Addition, 1827-1920, to William Blanding Papers| Manuscripts Gifts 2009 | Front Page 2009 | Previous Issues | Friends of the Library |
A gift to SCL Manuscripts Division announced in 2009
One hundred items, 1827–1850, 1916, 1920, and undated, augment the library's holdings relating to physician and naturalist William Blanding (1773-1857). This native of Rehoboth, Massachusetts, relocated in 1807 to Camden (Kershaw County, S.C.), where he remained until 1835. | Manuscripts Gifts 2009 | Previous Issues | Endowments | Friends of the Library |
The collection consists chiefly of manuscript maps, sketches, color prints of animal and plant life, and correspondence. Some of the maps and sketches were clearly drawn by William Blanding, while others were produced by later generations of the family. Included among the maps are ones showing portions of Kershaw County, which notes the locations of both Haile's and Brewer's Gold Mines, and another showing the route from Camden (S.C.) to Asheville, North Carolina.
Sketches include views of "Swananoa Valley as seen from Col. Davidson's on the morning of 29th Aug. 1828, Buncomb[e] Co., N.C.," and "the Meadow field at the Cata[w]ba Springs" and representations of veins at a "Gold mine...on the land of Mrs. Kirkley on the East side of Big Linches Creek - two miles from Brewer's gold mine," the "Plan of the Fætal [i.e. fetal] Circulation," and of a meteor observed on the night of 22 March 1835, including a written description of the event.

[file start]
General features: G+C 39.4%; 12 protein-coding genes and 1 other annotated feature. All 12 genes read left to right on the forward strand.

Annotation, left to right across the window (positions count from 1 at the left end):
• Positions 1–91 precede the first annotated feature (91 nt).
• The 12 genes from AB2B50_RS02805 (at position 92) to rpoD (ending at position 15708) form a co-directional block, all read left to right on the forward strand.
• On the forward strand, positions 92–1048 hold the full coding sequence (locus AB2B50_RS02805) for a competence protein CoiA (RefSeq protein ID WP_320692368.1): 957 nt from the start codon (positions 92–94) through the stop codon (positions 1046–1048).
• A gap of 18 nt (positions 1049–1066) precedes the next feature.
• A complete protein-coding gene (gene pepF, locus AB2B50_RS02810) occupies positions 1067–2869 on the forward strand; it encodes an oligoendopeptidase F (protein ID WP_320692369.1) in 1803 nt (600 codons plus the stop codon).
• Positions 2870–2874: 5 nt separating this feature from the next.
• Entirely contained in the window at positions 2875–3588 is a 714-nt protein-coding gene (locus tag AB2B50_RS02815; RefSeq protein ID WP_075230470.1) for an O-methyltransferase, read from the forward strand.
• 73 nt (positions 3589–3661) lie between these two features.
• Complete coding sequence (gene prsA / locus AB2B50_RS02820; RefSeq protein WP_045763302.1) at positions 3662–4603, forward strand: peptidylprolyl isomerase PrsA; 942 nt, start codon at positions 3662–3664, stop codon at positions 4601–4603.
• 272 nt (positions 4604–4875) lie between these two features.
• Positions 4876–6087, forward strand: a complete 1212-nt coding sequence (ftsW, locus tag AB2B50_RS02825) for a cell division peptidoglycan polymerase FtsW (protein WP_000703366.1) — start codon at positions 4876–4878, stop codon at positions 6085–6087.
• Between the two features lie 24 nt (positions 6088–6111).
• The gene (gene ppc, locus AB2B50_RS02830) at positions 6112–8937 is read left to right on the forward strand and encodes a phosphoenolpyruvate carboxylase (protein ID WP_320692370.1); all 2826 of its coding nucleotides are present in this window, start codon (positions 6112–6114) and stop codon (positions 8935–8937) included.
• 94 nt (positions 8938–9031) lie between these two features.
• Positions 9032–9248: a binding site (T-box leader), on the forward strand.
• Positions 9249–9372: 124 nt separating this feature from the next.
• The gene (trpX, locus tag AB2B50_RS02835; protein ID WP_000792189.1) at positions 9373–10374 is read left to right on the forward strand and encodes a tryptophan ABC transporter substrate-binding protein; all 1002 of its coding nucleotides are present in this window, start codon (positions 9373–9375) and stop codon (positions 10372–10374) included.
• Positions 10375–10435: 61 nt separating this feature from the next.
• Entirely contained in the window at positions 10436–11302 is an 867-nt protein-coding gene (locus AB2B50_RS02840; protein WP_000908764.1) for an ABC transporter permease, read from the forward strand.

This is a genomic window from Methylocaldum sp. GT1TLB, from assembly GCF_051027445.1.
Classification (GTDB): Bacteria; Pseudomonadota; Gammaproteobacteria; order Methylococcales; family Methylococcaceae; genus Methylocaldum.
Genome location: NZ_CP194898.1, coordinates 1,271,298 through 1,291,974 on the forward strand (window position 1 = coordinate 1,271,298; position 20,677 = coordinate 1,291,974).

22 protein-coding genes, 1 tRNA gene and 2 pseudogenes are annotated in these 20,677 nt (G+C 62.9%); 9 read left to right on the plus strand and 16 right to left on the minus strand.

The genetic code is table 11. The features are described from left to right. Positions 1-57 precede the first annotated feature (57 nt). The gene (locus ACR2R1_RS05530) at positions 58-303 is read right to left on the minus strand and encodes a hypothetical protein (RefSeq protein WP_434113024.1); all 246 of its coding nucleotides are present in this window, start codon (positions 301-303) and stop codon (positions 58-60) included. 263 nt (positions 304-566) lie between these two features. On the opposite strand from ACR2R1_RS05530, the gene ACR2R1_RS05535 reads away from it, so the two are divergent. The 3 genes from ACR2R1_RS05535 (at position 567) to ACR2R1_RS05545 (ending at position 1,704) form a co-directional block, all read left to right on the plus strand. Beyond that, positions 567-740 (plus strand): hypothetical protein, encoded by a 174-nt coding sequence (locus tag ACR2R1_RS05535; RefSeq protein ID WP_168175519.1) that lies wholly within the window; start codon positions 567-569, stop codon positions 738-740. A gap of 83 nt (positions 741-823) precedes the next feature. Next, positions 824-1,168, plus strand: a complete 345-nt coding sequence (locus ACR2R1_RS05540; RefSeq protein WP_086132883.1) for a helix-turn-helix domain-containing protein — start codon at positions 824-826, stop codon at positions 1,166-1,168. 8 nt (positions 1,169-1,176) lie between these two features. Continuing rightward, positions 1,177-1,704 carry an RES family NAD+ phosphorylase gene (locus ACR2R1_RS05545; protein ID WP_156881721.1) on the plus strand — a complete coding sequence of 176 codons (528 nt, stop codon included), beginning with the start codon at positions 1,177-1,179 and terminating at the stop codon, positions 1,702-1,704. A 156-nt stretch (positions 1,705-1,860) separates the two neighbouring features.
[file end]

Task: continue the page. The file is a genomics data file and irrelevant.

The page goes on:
Other items of interest include a letter, 13 July 1830, Camden, William Blanding to James Guignard, Camden, regarding his attempts at grape cultivation; printed broadside, "Rules for the Teacher," which notes that these bylaws were adopted by School District No. 2, Reho¬both, Massachusetts, on 3 December 1850; photograph, 1916, titled "Officers 2nd Florida Infantry at Laredo, Texas - Mexico, Border"; and an undated manuscript regarding Native American tribes residing in North and South Carolina during the colonial era and relating a story describing the "hereditary enmity between the Catawbas & Shawanese."